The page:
Nils Waldmann, of Nordea eFX Solutions Connectivity Sales and AutoFX, tells how a customer request led the bank to break through internal silos.
Global Finance: How is your FX hedging solution unique?
Nils Waldmann: AutoFX automates the entire process chains of foreign exchange risk and liquidity management that normally require high-level attention and manual work in treasury departments. With Auto FX, three to four manual steps, perhaps across different banking systems, have been reduced to straight-through processing via a rules-based automated setup. AutoFX has disrupted the traditional treasury setup through automated efficiency and reduction of the need for trading platforms and functionalities that may have been provided by treasury management system providers.
GF: How did the idea for AutoFX evolve?
Waldmann: The inspiration for AutoFX came from a customer asking us to take over their FX handling on a daily basis. As this was neither legally compliant nor possible for us as a bank to execute manually on behalf of the customer, we were inspired to build a rules-based solution that would take care of it. As the customer said, "You have all the information about our accounts in your systems, so surely you can build a solution around it to do the actual trades that it takes." They were right, so we did!
GF: What were the key challenges to creating this solution?
Waldmann: As with all projects, it was difficult to secure funding. Often, new services also challenge your own organization and existing business, so the combination of those elements was tough to overcome.
Developing new products in the banking industry is often a long, bureaucratic process with lots of internal stakeholders. It is also a process that can choke creativity and innovation. At the very least, it often prolongs the crucial time to market. With AutoFX, we developed a prototype with a group of pilot customers on a small scale, which allowed ample customer feedback and quick adjustments along the way. Only once we knew we were on the right track was the prototype "bankified," and put through the normal product-development process. Following the customer inspiration detailed above, we called an internal brainstorming meeting. Soon after, we produced a sketch and called in the customer to get feedback. Already, we were confident enough to build our first prototype and begin testing with dummy trades. We could see immediately that this was a solution that could really deliver value to our customers in general, so that also drove us on to develop the optimal solution.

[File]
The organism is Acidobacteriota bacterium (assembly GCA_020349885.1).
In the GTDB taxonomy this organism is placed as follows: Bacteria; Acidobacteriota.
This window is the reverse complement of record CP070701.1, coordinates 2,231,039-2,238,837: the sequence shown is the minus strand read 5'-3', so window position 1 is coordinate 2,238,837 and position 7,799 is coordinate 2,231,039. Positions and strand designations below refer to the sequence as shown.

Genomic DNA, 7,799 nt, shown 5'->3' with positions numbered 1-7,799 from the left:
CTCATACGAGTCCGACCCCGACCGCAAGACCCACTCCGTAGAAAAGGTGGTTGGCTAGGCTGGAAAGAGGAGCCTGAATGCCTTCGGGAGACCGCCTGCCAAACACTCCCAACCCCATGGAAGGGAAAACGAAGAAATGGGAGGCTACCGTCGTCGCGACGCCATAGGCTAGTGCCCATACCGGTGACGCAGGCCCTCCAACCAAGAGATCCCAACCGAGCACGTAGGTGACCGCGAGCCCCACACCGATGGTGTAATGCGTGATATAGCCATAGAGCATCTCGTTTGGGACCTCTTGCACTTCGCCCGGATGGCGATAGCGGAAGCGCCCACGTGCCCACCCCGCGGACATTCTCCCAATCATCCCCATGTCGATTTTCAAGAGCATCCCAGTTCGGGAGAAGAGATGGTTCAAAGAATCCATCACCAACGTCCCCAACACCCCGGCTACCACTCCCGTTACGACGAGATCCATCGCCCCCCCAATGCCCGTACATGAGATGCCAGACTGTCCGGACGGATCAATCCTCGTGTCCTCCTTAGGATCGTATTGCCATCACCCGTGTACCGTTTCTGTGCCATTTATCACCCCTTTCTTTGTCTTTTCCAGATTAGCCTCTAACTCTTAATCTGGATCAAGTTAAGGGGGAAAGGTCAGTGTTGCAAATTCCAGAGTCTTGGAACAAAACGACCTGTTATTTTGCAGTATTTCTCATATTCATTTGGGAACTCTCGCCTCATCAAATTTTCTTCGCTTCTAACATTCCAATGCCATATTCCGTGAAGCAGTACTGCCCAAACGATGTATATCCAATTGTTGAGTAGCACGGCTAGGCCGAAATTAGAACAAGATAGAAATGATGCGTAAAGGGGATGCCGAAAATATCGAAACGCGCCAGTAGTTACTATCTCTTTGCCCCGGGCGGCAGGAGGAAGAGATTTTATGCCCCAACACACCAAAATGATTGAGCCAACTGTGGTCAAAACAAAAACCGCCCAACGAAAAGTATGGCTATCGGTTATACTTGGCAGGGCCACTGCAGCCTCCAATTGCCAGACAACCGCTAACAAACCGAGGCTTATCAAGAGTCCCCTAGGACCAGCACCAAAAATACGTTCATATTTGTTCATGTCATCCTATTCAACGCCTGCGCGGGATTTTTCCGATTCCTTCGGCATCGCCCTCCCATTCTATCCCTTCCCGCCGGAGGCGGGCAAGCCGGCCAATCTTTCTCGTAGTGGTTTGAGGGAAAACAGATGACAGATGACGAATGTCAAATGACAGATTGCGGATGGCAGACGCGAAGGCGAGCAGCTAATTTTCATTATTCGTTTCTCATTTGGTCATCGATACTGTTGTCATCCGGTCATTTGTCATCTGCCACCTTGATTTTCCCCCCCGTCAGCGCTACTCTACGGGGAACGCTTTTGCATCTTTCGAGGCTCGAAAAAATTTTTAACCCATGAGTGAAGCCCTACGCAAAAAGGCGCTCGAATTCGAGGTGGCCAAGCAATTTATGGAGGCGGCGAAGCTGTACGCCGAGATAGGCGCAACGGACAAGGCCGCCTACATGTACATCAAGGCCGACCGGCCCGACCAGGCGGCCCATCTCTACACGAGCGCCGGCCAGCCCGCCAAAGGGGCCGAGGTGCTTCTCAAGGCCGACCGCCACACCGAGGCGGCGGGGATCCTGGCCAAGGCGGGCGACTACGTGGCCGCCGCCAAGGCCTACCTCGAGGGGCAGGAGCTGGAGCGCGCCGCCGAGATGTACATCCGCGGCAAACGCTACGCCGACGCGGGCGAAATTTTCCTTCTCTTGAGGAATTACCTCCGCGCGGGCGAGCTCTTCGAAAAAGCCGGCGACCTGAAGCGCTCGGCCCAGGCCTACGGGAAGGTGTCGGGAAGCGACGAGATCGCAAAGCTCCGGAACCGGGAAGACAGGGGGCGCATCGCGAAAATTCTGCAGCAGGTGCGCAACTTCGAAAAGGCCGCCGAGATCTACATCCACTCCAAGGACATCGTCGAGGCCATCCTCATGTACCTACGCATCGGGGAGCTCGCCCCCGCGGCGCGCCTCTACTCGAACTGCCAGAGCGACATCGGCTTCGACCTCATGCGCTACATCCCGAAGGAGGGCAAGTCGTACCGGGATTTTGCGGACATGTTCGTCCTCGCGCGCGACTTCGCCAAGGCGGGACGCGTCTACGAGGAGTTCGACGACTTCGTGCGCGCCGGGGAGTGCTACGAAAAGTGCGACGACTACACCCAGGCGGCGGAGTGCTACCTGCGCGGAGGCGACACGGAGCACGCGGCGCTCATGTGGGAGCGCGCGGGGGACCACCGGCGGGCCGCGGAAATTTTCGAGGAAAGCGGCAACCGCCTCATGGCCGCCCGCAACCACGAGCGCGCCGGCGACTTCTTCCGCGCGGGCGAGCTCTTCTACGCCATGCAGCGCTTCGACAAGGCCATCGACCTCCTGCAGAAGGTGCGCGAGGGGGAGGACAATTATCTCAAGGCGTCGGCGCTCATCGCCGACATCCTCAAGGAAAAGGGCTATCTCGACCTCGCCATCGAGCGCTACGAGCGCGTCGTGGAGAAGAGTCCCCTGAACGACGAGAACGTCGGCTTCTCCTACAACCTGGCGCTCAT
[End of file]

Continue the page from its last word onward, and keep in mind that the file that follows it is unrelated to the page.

GF: How has this inspired future projects?
Waldmann: AutoFX showed the power of working across internal units, as Nordea Cash Management and Nordea Markets combined to deliver the best solution. This joining of strengths internally requires a new, agile culture for large organizations—but thankfully this is supported at unit and group level at Nordea. We have introduced initiatives and ways of working that mean we can work directly with customers and new entrants. It is a new era, where banks like Nordea have to compete or work with fintechs that are smaller, more agile and idea-rich, with short times to market. Nordea is adopting some of this culture and more agile ways of working so we can be an ideal partner for third parties and customers. [Our] Transaction Banking [team] is a leader in developing Nordea's strategy and products with the aim of staying competitive and crucial in the future payment ecosystem. This object has been borne out through initiatives, such as the specially formed Innovation Lab, with responsibility for fintech collaboration and initiatives around PSD2 and other areas
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